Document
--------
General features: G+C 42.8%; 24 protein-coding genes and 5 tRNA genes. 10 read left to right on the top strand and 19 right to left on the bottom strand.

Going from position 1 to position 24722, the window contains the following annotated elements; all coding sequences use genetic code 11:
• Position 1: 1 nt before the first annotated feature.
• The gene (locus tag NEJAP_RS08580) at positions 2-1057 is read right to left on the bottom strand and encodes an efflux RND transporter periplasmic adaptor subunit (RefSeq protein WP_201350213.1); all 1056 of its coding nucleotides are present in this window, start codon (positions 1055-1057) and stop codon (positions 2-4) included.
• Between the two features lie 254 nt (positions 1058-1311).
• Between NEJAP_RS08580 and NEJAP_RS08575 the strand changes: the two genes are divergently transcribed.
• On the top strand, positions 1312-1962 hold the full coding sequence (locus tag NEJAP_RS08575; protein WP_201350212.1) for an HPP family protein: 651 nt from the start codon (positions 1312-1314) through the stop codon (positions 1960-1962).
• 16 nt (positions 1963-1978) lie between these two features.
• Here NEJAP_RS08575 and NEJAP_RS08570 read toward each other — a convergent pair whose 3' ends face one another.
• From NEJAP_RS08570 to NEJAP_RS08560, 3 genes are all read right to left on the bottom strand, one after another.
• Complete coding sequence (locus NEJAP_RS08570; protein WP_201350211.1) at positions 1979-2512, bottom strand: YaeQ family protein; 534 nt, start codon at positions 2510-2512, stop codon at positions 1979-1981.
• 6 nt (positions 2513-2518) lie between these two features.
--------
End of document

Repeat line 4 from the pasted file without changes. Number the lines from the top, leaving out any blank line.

• The gene (locus tag NEJAP_RS08580) at positions 2-1057 is read right to left on the bottom strand and encodes an efflux RND transporter periplasmic adaptor subunit (RefSeq protein WP_201350213.1); all 1056 of its coding nucleotides are present in this window, start codon (positions 1055-1057) and stop codon (positions 2-4) included.